Advertisement

AAPS PharmSciTech

, Volume 15, Issue 6, pp 1476–1489 | Cite as

Synthesis of a Semi-Interpenetrating Polymer Network as a Bioactive Curcumin Film

  • Naeema Mayet
  • Pradeep Kumar
  • Yahya E. Choonara
  • Lomas K. Tomar
  • Charu Tyagi
  • Lisa C. du Toit
  • Viness PillayEmail author
Research Article

Abstract

This study focused on the synthesis and characterization of a natural polymeric system employing the interpenetrating polymer network (IPN) comprising curcumin as a bioactive. Biopolymers and actives such as chitosan, hypromellose, citric acid, genipin, and curcumin were used to develop an effective, biodegradable, and biocompatible film employed therapeutically as a wound healing platform. The semi-IPN films were investigated for their physicochemical, physicomechanical, and biological properties by quantification by FTIR, DSC, and Young’s modulus. Following characterization, an optimum candidate formulation was produced whereby further in vitro and ex vivo studies were performed. Results revealed a burst release occurring at the first hour with 1.1 mg bioactive released when in contact with the dissolution medium and 2.23 mg due to bioactive permeation through the skin, thus suggesting that the lipophilic nature of skin greatly impacted the bioactive release rate. Furthermore, chemical and mechanical characterization and tensile strength analysis revealed that the degree of crosslinking and concentration of polymeric material used significantly influenced the properties of the film.

KEY WORDS

biomaterials crosslinker curcumin films semi-interpenetrating polymer network wound healing 

Notes

Acknowledgements

This work was funded by the National Research Foundation (NRF) of South Africa.

Conflict of Interest

The Authors declare that there are no conflicts of interest.

References

  1. 1.
    Boatang JS, Matthews KH, Stevens HNE, Eccleston GM. Wound healing dressings and drug delivery systems. A review. J Pharm Sci. 2008;97(8):2892–900.CrossRefGoogle Scholar
  2. 2.
    Abdelrahman T, Newton H. Wound dressings: principles and practice. Surgery (oxford). 2011;29:491–5.CrossRefGoogle Scholar
  3. 3.
    Atiyeh BS, Hayek SN, Gunn SW. New technologies for burn wound closure and healing; review of the literature. Burns. 2005;31:944–56.PubMedCrossRefGoogle Scholar
  4. 4.
    Singer AJ, Dagum AB. Current management of acute cutaneous wounds. N Engl J Med. 2008;359:1037–46.PubMedCrossRefGoogle Scholar
  5. 5.
    Tanihara Y, Suzuki Y, Nishmura Y, Suzuki K, Kakimara Y. Thrombin sensitive peptide linkers for biological signal responsive drug release systems. Peptides. 1998;19:421–5.PubMedCrossRefGoogle Scholar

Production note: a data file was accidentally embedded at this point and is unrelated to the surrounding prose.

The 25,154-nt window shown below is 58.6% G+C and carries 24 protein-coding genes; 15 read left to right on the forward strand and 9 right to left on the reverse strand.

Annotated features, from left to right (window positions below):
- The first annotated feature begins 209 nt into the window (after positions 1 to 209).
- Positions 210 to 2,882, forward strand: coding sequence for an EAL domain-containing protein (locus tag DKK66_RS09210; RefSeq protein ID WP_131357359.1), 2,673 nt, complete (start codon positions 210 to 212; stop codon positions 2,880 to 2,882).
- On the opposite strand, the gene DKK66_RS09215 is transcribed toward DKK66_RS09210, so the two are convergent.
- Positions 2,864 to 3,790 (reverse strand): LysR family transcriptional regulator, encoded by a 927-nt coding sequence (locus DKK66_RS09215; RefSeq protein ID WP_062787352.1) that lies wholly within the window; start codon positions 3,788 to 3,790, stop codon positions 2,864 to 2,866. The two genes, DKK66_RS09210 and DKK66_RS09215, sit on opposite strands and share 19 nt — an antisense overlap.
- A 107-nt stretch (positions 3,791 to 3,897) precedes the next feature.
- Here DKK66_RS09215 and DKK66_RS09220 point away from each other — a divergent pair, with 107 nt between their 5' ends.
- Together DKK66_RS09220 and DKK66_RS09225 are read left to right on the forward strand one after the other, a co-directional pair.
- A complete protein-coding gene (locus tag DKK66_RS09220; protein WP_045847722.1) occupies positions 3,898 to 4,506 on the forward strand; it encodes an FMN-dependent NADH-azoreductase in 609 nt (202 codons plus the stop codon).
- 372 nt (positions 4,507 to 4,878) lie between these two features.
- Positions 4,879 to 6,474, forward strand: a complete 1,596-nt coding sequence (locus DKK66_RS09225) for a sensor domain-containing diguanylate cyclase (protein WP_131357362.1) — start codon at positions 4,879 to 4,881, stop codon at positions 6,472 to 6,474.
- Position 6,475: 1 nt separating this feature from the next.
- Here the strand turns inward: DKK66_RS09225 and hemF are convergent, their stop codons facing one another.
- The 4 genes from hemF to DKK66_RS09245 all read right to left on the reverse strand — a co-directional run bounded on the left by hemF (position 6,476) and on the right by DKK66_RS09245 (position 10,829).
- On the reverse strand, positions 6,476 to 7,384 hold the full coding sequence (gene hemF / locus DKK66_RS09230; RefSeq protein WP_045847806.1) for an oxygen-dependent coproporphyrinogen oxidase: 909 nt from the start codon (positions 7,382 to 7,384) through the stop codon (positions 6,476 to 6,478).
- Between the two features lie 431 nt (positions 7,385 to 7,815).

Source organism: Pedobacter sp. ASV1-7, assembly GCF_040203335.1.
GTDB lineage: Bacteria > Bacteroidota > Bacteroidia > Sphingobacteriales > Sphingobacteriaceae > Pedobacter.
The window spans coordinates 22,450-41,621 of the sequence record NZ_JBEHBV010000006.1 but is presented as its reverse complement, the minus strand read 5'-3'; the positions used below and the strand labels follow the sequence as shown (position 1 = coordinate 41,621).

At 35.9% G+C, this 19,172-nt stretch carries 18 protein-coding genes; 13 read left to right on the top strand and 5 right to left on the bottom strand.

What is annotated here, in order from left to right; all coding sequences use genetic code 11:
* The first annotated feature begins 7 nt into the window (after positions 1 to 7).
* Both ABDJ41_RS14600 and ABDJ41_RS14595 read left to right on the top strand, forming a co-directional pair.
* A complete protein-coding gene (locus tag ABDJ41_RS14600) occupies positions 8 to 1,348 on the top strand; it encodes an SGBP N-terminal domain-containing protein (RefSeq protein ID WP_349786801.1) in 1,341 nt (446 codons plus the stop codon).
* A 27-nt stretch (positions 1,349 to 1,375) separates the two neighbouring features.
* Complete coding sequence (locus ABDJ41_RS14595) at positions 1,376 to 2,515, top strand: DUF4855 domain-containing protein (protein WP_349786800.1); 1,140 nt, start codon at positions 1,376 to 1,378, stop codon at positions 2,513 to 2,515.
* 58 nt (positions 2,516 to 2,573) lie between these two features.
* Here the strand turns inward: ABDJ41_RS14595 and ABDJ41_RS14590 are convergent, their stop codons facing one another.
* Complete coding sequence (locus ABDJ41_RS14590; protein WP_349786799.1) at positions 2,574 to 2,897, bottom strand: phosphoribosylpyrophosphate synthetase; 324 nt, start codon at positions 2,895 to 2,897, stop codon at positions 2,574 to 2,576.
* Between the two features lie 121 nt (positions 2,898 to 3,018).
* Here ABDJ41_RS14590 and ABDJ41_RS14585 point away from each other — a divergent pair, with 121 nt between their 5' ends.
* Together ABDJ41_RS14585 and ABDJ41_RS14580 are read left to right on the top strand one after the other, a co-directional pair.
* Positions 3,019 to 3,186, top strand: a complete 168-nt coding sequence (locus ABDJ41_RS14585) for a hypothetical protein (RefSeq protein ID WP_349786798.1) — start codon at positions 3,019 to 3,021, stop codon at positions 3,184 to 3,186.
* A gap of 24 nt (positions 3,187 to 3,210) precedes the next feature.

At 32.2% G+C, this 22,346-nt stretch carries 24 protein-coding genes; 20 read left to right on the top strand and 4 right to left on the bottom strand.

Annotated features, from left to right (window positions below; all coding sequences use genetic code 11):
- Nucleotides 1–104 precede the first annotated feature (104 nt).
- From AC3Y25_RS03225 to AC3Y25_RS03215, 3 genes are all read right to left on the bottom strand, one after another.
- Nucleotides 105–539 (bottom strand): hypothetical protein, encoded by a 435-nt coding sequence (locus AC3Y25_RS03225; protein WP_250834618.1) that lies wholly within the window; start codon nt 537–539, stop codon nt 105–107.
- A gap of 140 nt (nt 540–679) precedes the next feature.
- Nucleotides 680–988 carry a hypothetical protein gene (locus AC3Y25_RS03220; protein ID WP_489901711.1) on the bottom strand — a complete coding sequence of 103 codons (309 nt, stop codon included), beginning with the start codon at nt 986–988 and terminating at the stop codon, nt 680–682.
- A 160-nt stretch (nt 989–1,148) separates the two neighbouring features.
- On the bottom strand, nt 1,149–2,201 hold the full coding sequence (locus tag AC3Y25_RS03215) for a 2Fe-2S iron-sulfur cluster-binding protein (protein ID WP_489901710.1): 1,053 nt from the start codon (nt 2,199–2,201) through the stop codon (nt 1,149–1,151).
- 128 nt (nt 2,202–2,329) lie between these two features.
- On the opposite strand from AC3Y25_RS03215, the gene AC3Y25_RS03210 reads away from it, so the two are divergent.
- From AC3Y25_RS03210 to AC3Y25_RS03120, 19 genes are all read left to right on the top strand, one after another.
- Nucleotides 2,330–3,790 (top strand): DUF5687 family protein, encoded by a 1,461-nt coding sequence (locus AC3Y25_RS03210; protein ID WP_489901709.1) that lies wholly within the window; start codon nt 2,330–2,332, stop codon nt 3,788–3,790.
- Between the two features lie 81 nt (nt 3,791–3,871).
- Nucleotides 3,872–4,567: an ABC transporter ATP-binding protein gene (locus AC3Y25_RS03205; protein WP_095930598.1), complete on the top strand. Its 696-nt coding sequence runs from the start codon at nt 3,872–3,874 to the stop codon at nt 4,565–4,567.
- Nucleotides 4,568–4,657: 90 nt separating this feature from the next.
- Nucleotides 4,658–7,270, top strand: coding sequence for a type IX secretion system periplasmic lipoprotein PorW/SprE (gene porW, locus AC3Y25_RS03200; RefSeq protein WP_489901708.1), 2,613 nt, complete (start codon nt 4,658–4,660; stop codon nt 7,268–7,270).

6. 6.
    Suzuki Y, Tanihara M, Nishmura Y, Suzuki K, Kakimara Y, Shimizu Y. A novel wound dressing with an antibiotic delivery system stimulated by microbial infection. ASA10 J. 1997;43:854–7.Google Scholar
  7. 7.
    Kim HJ, Choi EJ, Oh JS, Lee HC, Park SS, Cho CS. Possibility of wound dressing using poly(L-Leucin)/poly(ethylene glycol)/poly(L-Leucin) triblock copolymer. Biomaterials. 2000;21:131–41.PubMedCrossRefGoogle Scholar
  8. 8.
    Hashimoto T, Suzuki Y, Tanihara M, Kakimara Y, Suzuki K. Development of alginate wound dressings linked with hybrid peptides derived from laminin and elastin. Biomaterials. 2004;25:1407–14.PubMedCrossRefGoogle Scholar
  9. 9.
    Choi YS, Hong SR, Lee YM, Song KW, Park MH, Nam YS. Study on gelatine containing artificial skin. I Preparations and characteristics of novel gelatine-alginate sponge. Biomaterials. 1999;20:409–17.PubMedCrossRefGoogle Scholar
  10. 10.
    Ma L, Gao C, MaO Z, Zhou J, Shen J, Hu X, et al. Collagen/chitosan porous scaffolds with improvised biostability for skin tissue engineering. Biomaterials. 2003;24:4833–41.PubMedCrossRefGoogle Scholar
  11. 11.
    Li X, Chen J, Zhang B, Li M, Diao K, Zhong Z, et al. In-situ injectable nano-composite hydrogel composed of curcumin, N,O-Carboxymethyl chitosan and oxidised alginate for wound healing applications. Int J Pharm. 2012;437:110–9.PubMedCrossRefGoogle Scholar
  12. 12.
    Muzarelli RA, Guerrieri M, Goteri G, Muzarelli C, Armeni T, Ghiselli R, et al. The biocompatibility of dibutyryl chitin in the context of wound dressings. Biomaterials. 2005;26:5844–54.CrossRefGoogle Scholar
  13. 13.
    Kim BS, Gao H, Argum AA, Matyjaszewski K, Hammond P. All star polymer multilayers as pH responsive nanofilms. Macromolecules. 2009;42:368–75.CrossRefGoogle Scholar
  14. 14.
    Crowder ML, Gooding CH. Spiral wound, hollow fibre membrane modules: a new approach to higher mass transfer efficiency. J Membrane Sci. 1997;137:17–29.CrossRefGoogle Scholar
  15. 15.
    Hwang JJ, Stupp SI. Poly(amino acid) bioadhesives for tissue repair. J Biomater Sci Polymer. 2000;11:1023–38.CrossRefGoogle Scholar
  16. 16.
    Dash M, Chiellini F, Ottenbrite RM, Chiellini E. Chitosan—A versatile semi-synthetic polymer in biomedical applications. Prog Polym Sci. 2011;36:981–1014.CrossRefGoogle Scholar
  17. 17.
    Datta HS, Mitra SK, Partwarden B. Wound healing activity of topical application forms based on Ayurvedav. Evid Based Complement Alternat Med. 2011;2011:134378.PubMedCentralPubMedGoogle Scholar
  18. 18.
    Ponnusamy S, Zinjarde S, Bhargava S, Rajamohanan PR, Ravikumar A. Discovering bisdemethoxycurcumin from Curcuma longa rhizome as a potent small molecule inhibitor of human pancreatic a-amylase, a target for type-2 diabetes. Food Chem. 2012;135:2638–42.PubMedCrossRefGoogle Scholar
  19. 19.
    Kurup VP, Barrios CS. Immunomodulatory effects of curcumin in allergy. Mole NutrI and Food Res. 2008;52:1031–9.CrossRefGoogle Scholar
  20. 20.
    Adaramoye OA, Anjos RM, Almeida MM, Veras RC, Silvia DF, Oliviera FA, et al. Hypotensive and endothelium-independent vasorelaxant effects of methanolic extract from Curcuma longa L in rats. J Ethnopharmacol. 2009;124:457–62.PubMedCrossRefGoogle Scholar
  21. 21.
    Dao TT, Nguyen PH, Wonb HK, Kim EH, Park J, Wond BY, et al. Curcuminoids from Curcuma longa and their inhibitory activities on influenza A Neuraminidases. Food Chem. 2012;134(1):21–8.CrossRefGoogle Scholar
  22. 22.
    Sidhu GS, Singh AK, Thaloor D, Banaudha KK, Pathaik GK, Srimal RC, et al. Enhancement of wound healing by curcumin in animals. Wound Repair Regen. 1998;6(2):167–77.PubMedCrossRefGoogle Scholar
  23. 23.
    Mani H, Sidhu GS, Kumari R, Gaddipati JP, Seth P, Maheshwari RK. Curcumin differentially regulates TGF-β1, its receptors and nitric oxide synthase during impaired wound healing. Biofactors. 2002;16:29–43.PubMedCrossRefGoogle Scholar
  24. 24.
    Topham J. Why do some cavity wounds treated with honey or sugar paste heal without scarring. J Wound Care. 2002;11(2):53–5.PubMedCrossRefGoogle Scholar
  25. 25.
    Beppu MM, Vieira RS, Aimoli CG, Santana CC. J Membr Sci. 2007;301:126.CrossRefGoogle Scholar
  26. 26.
    Pauliukaite R, Ghica ME, Fatibello-Filho O, Brett CMA. Anal Chem. 2009;81:5364.PubMedCrossRefGoogle Scholar
  27. 27.
    Singh A, Narvi S, Dutta P, Pandey N. Bull Mater Sci. 2006;29:233.CrossRefGoogle Scholar
  28. 28.